Fieldwork, 10 hours; discussion, four hours. Introduction to alpine glacial environment through three hours of introductory lecture followed by intensive seven-day field trip to California's High Sierra. Students carry out laboratory exercises, as well as data collection for research projects designed around their individual interests. Presentation of additional evening lectures, using presentation facilities at Sierra Nevada Aquatic Research Laboratory (SNARL). Offered in summer only. P/NP or letter grading.

  • 163. Field Analysis in Biogeography

    Units: 4

    Fieldwork, eight hours. Requisites: courses 2, 5, 108, 112. Examination of field procedures and intellectual concepts used in observation, measurement, analysis, and interpretation of phenomena pertinent to biogeography and interrelated human influences. P/NP or letter grading.

  • 166. Environmental Modeling

    Units: 4

    Lecture, one hour; laboratory, two hours. Presentation of basic concepts related to computer modeling of biogeochemical cycles, geomorphic processes, and other phenomena relevant to changing Earth and its inhabitants. Laboratory exercises include building basic computer models and working with existing models. P/NP or letter grading.

  • 167. Cartography

    Units: 4

    Lecture, two hours; laboratory, four hours. Enforced requisite: course 7. Designed for juniors/seniors. Survey of field of cartography. Theory and construction of map projections, compilation procedures, principles of generalization, symbolization, terrain representation, lettering, drafting and scribing, and map reproduction methods. P/NP or letter grading.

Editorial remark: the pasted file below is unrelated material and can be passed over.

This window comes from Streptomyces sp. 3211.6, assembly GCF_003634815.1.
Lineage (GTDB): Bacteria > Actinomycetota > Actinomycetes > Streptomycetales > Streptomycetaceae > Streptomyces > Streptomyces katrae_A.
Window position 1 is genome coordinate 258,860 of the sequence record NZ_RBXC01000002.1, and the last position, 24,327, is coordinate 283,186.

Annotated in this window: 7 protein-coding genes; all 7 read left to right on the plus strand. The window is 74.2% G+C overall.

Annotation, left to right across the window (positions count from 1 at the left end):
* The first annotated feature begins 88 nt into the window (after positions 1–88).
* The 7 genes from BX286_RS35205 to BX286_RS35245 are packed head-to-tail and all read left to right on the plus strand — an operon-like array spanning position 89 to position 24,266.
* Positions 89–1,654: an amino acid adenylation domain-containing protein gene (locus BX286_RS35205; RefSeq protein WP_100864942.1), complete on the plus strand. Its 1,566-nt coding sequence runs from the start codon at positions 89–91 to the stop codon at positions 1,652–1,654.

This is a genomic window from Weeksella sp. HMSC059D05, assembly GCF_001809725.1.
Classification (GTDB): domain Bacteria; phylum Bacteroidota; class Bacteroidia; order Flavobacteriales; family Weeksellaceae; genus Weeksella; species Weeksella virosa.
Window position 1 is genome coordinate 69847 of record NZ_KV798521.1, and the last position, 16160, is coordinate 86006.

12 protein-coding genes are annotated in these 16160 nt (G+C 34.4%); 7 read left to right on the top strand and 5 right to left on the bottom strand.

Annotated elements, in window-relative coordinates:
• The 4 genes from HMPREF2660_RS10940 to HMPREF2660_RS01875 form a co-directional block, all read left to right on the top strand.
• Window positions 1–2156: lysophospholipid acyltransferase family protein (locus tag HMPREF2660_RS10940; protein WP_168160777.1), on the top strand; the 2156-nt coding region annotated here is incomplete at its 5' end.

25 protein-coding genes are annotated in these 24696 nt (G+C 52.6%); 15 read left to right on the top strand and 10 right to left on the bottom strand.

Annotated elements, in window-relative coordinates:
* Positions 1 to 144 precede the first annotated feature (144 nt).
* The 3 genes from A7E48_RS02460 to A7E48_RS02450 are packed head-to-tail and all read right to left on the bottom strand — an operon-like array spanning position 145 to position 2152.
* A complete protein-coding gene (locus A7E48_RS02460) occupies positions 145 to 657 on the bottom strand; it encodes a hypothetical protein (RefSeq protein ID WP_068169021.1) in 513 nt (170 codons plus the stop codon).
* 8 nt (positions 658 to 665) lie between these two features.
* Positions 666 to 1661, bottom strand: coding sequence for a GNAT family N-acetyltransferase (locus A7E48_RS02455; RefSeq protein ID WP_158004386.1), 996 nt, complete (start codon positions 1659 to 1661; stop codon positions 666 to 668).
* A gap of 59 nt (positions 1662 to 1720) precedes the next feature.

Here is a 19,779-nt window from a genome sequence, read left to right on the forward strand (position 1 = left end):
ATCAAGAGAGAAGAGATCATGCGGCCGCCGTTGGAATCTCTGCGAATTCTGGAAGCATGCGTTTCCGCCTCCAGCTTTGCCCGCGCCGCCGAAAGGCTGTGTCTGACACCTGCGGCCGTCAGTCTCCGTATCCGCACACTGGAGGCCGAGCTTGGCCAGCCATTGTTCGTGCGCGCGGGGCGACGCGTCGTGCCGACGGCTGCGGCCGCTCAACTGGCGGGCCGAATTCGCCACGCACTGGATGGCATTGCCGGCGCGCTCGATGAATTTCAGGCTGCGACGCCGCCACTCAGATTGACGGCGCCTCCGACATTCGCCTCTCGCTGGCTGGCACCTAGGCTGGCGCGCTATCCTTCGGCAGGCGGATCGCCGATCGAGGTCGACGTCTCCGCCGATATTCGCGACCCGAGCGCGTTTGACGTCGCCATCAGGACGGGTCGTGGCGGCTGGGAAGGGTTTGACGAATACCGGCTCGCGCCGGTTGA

• 168. Intermediate Geographic Information Systems

    Units: 4

    Lecture, two hours; laboratory, two hours. Enforced requisite: course 7. Extension of basic concepts presented in course 7. How geographic and spatial analyses inform, integrate, and extend scientific inquiry in physical, life, and social sciences. Discussion of range of decisions and critical judgments necessary to carry out sound spatial analyses. Development of technical proficiency within geographic information systems (GIS) environment. P/NP or letter grading.

  • 169. Satellite Remote Sensing and Imaging Geographic Information Systems

    Units: 4

    Lecture, two hours; laboratory, one hour. Enforced requisite: course 7. Introduction to fast-growing field of environmental monitoring from space. Application of Landsat, radar, Global Positioning System (GPS), and Earth Observing System satellites to land-use change, oceanography, meteorology, and environmental monitoring. Introduction to digital image-processing and imaging geographic information systems (GIS) software. P/NP or letter grading.